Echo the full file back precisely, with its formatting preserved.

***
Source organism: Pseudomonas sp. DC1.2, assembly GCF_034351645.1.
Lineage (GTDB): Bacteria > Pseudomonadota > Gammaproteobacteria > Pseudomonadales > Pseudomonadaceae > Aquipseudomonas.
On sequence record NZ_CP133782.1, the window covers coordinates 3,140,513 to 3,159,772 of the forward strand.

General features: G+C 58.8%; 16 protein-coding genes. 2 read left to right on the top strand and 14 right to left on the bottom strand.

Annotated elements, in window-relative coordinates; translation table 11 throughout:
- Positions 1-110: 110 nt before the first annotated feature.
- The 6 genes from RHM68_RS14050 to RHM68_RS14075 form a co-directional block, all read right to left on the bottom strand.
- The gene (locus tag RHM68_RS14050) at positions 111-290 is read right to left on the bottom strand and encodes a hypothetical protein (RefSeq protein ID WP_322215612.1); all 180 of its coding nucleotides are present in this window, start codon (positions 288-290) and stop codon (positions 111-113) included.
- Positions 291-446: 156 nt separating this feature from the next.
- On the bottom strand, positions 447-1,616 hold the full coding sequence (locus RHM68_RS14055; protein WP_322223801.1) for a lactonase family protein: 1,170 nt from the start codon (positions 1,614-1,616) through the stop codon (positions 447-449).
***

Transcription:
Source organism: Pseudomonas sp. DC1.2, assembly GCF_034351645.1.
Lineage (GTDB): Bacteria > Pseudomonadota > Gammaproteobacteria > Pseudomonadales > Pseudomonadaceae > Aquipseudomonas.
On sequence record NZ_CP133782.1, the window covers coordinates 3,140,513 to 3,159,772 of the forward strand.

General features: G+C 58.8%; 16 protein-coding genes. 2 read left to right on the top strand and 14 right to left on the bottom strand.

Annotated elements, in window-relative coordinates; translation table 11 throughout:
- Positions 1-110: 110 nt before the first annotated feature.
- The 6 genes from RHM68_RS14050 to RHM68_RS14075 form a co-directional block, all read right to left on the bottom strand.
- The gene (locus tag RHM68_RS14050) at positions 111-290 is read right to left on the bottom strand and encodes a hypothetical protein (RefSeq protein ID WP_322215612.1); all 180 of its coding nucleotides are present in this window, start codon (positions 288-290) and stop codon (positions 111-113) included.
- Positions 291-446: 156 nt separating this feature from the next.
- On the bottom strand, positions 447-1,616 hold the full coding sequence (locus RHM68_RS14055; protein WP_322223801.1) for a lactonase family protein: 1,170 nt from the start codon (positions 1,614-1,616) through the stop codon (positions 447-449).